More information

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Successful weed control relies on follow up after the initial efforts. This means looking for and killing regrowth or new seedlings. Using a combination of control methods is usually more successful.

Wear appropriate personal protective clothing such as gloves, long sleeves and facemask. Anyone prone to allergies should avoid contact with flowering plants and pollen.

To manage annual ragweed:

  • control plants before they set seed
  • check for and control seedlings especially from spring to early autumn.

Pasture management

Minimise infestations by maintaining healthy, competitive pastures.

Physical removal

By hand

Dig out or hand-pull young plants.

By machine

Slash or mow young plants before they flower.

Biological control

Two biological control agents are present in New South Wales. Both of these species were released to control Parthenium weed in Queensland. The stem-galling moth Epiblema strenuana has a reasonable impact on annual ragweed. The leaf feeding beetle Zygogramma bicolorata is more widespread and can have a significant impact at some sites.

Chemical control

Spray plants before they flower. Cover all foliage with herbicide.

Herbicide options

Users of agricultural or veterinary chemical products must always read the label and any permit, before using the product, and strictly comply with the directions on the label and the conditions of any permit. Users are not absolved from compliance with the directions on the label or the conditions of the permit by reason of any statement made or not made in this information. To view permits or product labels go to the Australian Pesticides and Veterinary Medicines Authority website

See Using herbicides for more information.

Bromacil 800 g/kg (Various products)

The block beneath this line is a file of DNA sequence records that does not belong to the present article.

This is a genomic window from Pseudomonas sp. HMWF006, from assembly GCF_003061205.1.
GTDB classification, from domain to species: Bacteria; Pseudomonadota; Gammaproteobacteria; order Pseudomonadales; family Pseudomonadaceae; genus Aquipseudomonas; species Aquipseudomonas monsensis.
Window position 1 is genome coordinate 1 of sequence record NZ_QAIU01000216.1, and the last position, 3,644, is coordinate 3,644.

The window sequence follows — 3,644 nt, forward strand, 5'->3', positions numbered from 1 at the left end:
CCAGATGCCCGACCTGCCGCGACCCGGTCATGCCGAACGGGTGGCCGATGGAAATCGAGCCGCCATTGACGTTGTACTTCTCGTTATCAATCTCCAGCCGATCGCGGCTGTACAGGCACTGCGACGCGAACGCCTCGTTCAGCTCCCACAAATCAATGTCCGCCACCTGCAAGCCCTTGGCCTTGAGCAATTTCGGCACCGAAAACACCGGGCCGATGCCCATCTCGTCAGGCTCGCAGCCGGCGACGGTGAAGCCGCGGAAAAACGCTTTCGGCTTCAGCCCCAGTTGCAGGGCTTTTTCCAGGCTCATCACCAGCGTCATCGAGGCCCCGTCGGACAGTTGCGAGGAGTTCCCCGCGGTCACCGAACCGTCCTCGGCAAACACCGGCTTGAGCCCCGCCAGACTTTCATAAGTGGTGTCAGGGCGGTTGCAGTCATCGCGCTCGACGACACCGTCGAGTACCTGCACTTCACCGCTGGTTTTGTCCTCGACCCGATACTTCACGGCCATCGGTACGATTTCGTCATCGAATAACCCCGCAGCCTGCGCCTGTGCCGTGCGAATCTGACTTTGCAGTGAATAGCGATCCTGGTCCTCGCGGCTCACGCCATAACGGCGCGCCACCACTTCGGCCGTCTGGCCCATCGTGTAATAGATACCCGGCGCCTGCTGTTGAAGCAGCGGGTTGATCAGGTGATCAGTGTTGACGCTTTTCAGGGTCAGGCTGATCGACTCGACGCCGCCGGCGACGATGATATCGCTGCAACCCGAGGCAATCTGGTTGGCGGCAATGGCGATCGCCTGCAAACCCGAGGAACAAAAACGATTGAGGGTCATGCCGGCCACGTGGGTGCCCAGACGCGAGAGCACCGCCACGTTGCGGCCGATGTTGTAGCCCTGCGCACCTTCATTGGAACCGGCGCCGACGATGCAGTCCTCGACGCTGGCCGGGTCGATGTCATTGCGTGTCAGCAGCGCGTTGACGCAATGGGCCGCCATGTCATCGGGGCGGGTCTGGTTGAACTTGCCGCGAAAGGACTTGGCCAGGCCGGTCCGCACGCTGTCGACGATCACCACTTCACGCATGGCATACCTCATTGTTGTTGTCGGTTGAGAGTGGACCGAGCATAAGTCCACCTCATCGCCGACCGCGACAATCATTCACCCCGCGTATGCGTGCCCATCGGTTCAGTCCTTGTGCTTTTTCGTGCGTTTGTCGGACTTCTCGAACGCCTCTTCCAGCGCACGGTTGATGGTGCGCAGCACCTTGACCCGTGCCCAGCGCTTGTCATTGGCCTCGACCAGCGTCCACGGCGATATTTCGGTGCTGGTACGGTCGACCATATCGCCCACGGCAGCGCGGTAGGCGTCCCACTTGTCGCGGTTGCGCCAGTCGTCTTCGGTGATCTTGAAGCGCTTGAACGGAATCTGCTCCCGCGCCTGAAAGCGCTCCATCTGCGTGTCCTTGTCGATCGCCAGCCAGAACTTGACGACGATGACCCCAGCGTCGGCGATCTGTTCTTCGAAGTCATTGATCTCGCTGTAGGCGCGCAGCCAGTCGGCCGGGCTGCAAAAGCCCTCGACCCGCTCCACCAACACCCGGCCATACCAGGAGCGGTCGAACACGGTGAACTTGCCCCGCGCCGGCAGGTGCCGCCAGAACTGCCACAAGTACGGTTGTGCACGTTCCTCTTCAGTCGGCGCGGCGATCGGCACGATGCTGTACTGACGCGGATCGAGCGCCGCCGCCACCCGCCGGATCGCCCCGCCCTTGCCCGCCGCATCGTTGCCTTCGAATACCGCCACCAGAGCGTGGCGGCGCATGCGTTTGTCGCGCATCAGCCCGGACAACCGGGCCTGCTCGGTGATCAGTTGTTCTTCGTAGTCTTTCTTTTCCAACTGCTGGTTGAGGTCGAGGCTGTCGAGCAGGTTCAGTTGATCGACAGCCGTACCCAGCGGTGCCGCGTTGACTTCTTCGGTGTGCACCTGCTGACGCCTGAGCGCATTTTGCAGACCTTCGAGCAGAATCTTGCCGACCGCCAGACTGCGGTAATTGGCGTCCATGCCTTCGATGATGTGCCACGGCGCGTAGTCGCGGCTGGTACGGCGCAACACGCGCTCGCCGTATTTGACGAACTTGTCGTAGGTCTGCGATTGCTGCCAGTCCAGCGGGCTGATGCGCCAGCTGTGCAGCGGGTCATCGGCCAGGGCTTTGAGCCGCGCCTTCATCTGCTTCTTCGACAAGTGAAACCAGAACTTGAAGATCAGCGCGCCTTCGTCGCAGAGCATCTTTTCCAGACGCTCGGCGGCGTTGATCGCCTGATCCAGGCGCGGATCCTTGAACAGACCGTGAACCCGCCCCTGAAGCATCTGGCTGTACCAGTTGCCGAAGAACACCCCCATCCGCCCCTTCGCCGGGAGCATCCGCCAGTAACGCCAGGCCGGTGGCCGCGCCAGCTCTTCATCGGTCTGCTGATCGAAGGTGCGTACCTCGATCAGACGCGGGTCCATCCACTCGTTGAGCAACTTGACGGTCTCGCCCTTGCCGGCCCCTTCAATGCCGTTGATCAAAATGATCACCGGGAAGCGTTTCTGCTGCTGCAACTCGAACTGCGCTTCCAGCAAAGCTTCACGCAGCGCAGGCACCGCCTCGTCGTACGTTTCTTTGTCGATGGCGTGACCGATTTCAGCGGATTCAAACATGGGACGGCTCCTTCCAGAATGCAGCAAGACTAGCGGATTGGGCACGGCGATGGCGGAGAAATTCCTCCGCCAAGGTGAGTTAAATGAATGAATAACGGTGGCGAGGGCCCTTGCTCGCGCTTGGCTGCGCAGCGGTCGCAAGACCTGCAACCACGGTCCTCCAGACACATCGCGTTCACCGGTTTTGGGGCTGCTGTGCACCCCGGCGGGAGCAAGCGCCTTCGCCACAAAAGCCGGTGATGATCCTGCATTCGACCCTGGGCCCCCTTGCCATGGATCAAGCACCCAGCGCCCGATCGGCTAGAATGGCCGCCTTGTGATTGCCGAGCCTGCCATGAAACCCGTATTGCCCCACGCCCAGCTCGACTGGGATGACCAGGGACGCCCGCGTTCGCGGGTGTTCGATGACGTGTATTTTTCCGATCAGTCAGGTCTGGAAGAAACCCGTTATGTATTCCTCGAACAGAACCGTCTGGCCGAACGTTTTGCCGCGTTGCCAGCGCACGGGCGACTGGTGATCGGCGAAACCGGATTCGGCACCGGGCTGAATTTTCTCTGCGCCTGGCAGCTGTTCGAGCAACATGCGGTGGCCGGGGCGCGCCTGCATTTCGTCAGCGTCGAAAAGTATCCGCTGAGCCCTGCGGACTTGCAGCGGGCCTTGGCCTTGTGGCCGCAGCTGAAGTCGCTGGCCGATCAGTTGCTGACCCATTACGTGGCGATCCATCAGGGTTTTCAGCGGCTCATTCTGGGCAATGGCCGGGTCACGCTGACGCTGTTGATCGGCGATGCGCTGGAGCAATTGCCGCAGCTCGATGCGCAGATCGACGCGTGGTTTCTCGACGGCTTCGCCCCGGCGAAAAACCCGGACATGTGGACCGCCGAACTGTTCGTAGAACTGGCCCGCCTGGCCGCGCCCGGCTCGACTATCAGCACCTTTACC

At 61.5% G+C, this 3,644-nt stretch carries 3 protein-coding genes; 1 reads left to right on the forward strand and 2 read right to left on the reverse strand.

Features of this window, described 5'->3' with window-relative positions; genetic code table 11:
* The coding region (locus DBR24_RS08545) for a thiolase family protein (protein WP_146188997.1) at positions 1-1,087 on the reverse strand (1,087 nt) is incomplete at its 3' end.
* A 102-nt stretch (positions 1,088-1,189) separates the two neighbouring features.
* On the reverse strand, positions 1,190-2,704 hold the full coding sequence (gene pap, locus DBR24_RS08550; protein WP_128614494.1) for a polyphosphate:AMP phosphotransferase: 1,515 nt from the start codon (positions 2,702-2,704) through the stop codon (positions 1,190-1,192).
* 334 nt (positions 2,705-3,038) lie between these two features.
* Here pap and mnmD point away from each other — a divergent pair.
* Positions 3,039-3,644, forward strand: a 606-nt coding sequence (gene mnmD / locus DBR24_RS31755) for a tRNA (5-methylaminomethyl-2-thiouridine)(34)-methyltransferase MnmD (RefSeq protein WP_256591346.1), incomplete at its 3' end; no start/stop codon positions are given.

Rate: 3.5 to 6.5 kg per ha
Comments: Industrial weed control: lowest rate suited to lower rainfall areas
Withholding period: Not required when used as directed.
Herbicide group: 5 (previously group C), Inhibition of photosynthesis at photosystem II - D1 Serine 264 binders (and other nonhistidine binders) (PS II Serine 264 inhibitors)
Resistance risk: Moderate

Dicamba 750 g/L (Kamba® 750)
Rate: 87 mL per 15L of water. Add a surfactant.
Comments: Spot spray prior to flowering. For non-crop situations.
Withholding period: Do not harvest, graze or cut for stock food for 7 days after application.
Herbicide group: 4 (previously group I), Disruptors of plant cell growth (Auxin mimics)
Resistance risk: Moderate

Dicamba 750 g/L (Kamba® 750)
Rate: 5.9 L/ ha. Use a minimum of 1500 L of solution per ha. Add a surfactant.
Comments: Boom spray for non-crop situations. Spray prior to flowering.
Withholding period: Do not harvest, graze or cut for stock food for 7 days after application.
Herbicide group: 4 (previously group I), Disruptors of plant cell growth (Auxin mimics)
Resistance risk: Moderate

Dicamba 750 g/L (Kamba® 750)
Rate: 400 mL per 100L of water. Add a surfactant.
Comments: Spray prior to flowering. For non crop situations.
Withholding period: Do not harvest, graze or cut for stock food for 7 days after application.
Herbicide group: 4 (previously group I), Disruptors of plant cell growth (Auxin mimics)
Resistance risk: Moderate

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Biosecurity duty

The content provided here is for information purposes only and is taken from the Biosecurity Act 2015 and its subordinate legislation, and the Regional Strategic Weed Management Plans (published by each Local Land Services region in NSW). It describes the state and regional priorities for weeds in New South Wales, Australia.

Area Duty
All of NSW General Biosecurity Duty
All pest plants are regulated with a general biosecurity duty to prevent, eliminate or minimise any biosecurity risk they may pose. Any person who deals with any plant, who knows (or ought to know) of any biosecurity risk, has a duty to ensure the risk is prevented, eliminated or minimised, so far as is reasonably practicable.

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For technical advice and assistance with identification please contact your local council weeds officer.

Reviewed 2021